"A few years ago, I conducted a study for a high-end musical keyboard company.The study involved watching users take a new keyboard out of the box and try and set it up. This particular keyboard had the capability of connecting directly to the Internet, but no participants in the study could set up this connection.
The problem, I realized, was that this feature had been tacked on late in the development process and the display and input hardware were not modified to accommodate it. So you ended up accessing the internet using an old-school ATM-style interface (buttons on the side of the screen referring to options within the screen) and typing with a jog dial, one letter at a time. Watching someone spend 6 minutes entering their email address is an excruciating experience.
While it was certainly a painful thing to observe, I wasn't surpised by the product's design shortcomings. Most consumer electronics products tumble through a dizzying process that introduces several opportunities for such mistakes: Business owners assemble requirements, designers specify the system, another group engineers the hardware (distinct from the group writing the onboard software), outside manufacturers produce the product, and a team of marketers figure out promotional details. This lack of cohesion leads to confounding products that perpetually blink "12:00."
It's not just product companies, either. Service firms are just as susceptible. For another project, I conducted field research to inform the design of a Website for a financial services firm. We found out that customers were having challenges not just with the online experience, but with the monthly paper statements and the call center experience as well. When broaching this to our client, their response was that they had no interaction with the teams responsible for those components of the service. You had to go all the way up to the CMO before you had a holistic view of the offering.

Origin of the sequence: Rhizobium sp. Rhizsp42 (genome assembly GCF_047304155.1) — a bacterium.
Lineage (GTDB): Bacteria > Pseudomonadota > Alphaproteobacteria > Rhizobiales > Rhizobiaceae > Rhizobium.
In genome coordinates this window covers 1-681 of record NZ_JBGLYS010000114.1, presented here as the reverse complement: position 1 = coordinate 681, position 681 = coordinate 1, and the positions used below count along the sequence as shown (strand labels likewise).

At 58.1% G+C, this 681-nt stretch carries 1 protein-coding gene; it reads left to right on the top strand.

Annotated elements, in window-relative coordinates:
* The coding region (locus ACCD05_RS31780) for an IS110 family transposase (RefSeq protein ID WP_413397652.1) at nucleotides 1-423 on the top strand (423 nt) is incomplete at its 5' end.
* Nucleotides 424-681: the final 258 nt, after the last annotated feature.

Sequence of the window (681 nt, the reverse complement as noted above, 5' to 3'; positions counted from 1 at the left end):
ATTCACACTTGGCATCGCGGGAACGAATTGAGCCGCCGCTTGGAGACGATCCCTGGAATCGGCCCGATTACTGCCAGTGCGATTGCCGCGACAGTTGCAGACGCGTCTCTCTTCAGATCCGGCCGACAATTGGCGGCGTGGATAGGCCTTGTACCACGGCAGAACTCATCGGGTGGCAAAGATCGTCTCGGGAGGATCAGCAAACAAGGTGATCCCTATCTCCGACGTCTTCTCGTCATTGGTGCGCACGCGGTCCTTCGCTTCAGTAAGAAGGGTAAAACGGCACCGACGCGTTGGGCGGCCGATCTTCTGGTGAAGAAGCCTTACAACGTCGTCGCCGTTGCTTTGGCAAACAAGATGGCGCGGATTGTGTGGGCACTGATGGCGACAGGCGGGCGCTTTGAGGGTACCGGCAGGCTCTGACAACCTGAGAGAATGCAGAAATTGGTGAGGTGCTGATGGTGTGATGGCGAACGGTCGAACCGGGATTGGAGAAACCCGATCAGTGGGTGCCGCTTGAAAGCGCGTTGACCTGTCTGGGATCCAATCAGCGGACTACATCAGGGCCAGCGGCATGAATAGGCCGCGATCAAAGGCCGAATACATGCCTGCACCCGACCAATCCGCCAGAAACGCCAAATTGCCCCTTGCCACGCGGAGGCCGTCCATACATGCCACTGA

Most of today's design products and services are so complex they require input across silos. This leads to scattered departments where efforts are stitched together by a product manager. What's worse, each department has different measures of success. Marketing works to increase leads and brand perception; product managers strive to be on time and on budget; engineers want to meet requirements; manufacturers focus on minimizing defects; designers aim for useful, usable, and desirable products.
Ideally, these measures would balance to create a superior product. Realistically, all of those disparate objectives often conflict, leading to one of three results:
1. "Design by committee," where, in an effort to achieve consensus, innovative impulses are dampened
2. "Design by accretion," where products are cobbled together in a serial fashion, each department contributing without regard to what the other groups are doing (what happened with they keyboard), or
3. "Design by gauntlet," where projects are subject to so many approval processes that they are often stalled before shipping.
So how can you avoid the blinking "12:00" products and the fragmented efforts that produce them? In the world of products, we see that focused, multidisciplinary teams deliver the best experiences. I interviewed Margaret Schmidt, Vice President of User Experience and Research for TiVo, for our recent MX Conference, and she stressed how the engineering, product management, and user experience teams eschew departmental hand-offs and reviews. Instead, product managers, marketers, designers, engineers, and user advocates work closely on a single project.
In his book Inside Steve's Brain, Leander Kahney explains Apple's design and development process: "Under Jobs' guidance, products are developed through nearly endless rounds of mockups and prototypes that are constantly edited and revised. This is true for both hardware and software [and their retail stores, it turns out]. Products are passed back and forth among designers, programmers, engineers, managers, and then back again. It's not serial." (Continued via HarvardBusiness.org, Peter Merholz) [Usability Resources]